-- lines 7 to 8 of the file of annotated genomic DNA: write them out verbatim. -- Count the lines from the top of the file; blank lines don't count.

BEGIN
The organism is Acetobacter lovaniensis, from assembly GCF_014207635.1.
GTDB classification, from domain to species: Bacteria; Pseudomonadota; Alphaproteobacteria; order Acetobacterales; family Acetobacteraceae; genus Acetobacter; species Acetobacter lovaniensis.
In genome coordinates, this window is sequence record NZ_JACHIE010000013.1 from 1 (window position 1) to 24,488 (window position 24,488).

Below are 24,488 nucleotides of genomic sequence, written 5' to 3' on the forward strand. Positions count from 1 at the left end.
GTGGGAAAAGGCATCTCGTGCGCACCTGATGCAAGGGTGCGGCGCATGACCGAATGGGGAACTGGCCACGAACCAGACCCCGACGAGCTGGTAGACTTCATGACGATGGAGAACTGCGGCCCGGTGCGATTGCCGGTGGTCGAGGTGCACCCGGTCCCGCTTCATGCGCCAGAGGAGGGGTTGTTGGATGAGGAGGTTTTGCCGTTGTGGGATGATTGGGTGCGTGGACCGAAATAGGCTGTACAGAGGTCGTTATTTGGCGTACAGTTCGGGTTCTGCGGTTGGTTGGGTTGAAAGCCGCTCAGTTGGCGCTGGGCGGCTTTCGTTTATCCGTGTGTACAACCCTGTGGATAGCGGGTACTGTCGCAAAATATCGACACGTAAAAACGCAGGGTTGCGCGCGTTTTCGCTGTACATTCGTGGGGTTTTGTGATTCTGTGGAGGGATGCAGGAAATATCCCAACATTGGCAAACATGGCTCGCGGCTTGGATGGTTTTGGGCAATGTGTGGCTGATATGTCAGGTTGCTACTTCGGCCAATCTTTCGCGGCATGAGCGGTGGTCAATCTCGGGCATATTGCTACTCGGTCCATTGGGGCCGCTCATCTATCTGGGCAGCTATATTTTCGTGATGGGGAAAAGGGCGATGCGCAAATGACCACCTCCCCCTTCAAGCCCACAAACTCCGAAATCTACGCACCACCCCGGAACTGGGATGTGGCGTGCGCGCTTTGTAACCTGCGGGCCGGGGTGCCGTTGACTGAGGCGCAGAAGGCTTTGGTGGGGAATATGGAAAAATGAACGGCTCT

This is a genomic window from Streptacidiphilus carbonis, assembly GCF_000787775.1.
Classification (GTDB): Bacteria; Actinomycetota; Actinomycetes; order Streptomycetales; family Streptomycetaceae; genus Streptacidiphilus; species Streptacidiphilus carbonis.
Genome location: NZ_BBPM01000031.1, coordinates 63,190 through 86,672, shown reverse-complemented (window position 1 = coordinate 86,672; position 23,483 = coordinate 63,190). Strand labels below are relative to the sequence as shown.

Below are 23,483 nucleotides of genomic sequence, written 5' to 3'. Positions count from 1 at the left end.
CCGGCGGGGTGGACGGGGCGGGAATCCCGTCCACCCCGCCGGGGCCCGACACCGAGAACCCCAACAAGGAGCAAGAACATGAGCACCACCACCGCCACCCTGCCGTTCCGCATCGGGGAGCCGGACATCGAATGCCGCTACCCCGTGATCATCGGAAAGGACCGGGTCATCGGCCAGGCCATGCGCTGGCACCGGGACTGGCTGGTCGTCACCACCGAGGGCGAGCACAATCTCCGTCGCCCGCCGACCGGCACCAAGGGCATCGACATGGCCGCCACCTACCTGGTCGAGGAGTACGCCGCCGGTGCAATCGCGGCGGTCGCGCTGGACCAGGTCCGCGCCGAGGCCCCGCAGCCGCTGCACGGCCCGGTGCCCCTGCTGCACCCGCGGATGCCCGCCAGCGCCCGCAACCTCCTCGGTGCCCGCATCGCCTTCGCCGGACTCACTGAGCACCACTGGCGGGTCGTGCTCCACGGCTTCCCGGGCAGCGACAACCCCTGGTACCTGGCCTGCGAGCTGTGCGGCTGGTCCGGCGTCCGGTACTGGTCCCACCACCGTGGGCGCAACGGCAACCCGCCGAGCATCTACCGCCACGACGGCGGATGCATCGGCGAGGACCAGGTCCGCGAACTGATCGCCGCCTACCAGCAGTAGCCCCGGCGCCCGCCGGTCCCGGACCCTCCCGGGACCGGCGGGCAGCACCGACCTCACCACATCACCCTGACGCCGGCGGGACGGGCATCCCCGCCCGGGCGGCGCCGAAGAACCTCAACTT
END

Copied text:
Classification (GTDB): Bacteria; Actinomycetota; Actinomycetes; order Streptomycetales; family Streptomycetaceae; genus Streptacidiphilus; species Streptacidiphilus carbonis.
Genome location: NZ_BBPM01000031.1, coordinates 63,190 through 86,672, shown reverse-complemented (window position 1 = coordinate 86,672; position 23,483 = coordinate 63,190). Strand labels below are relative to the sequence as shown.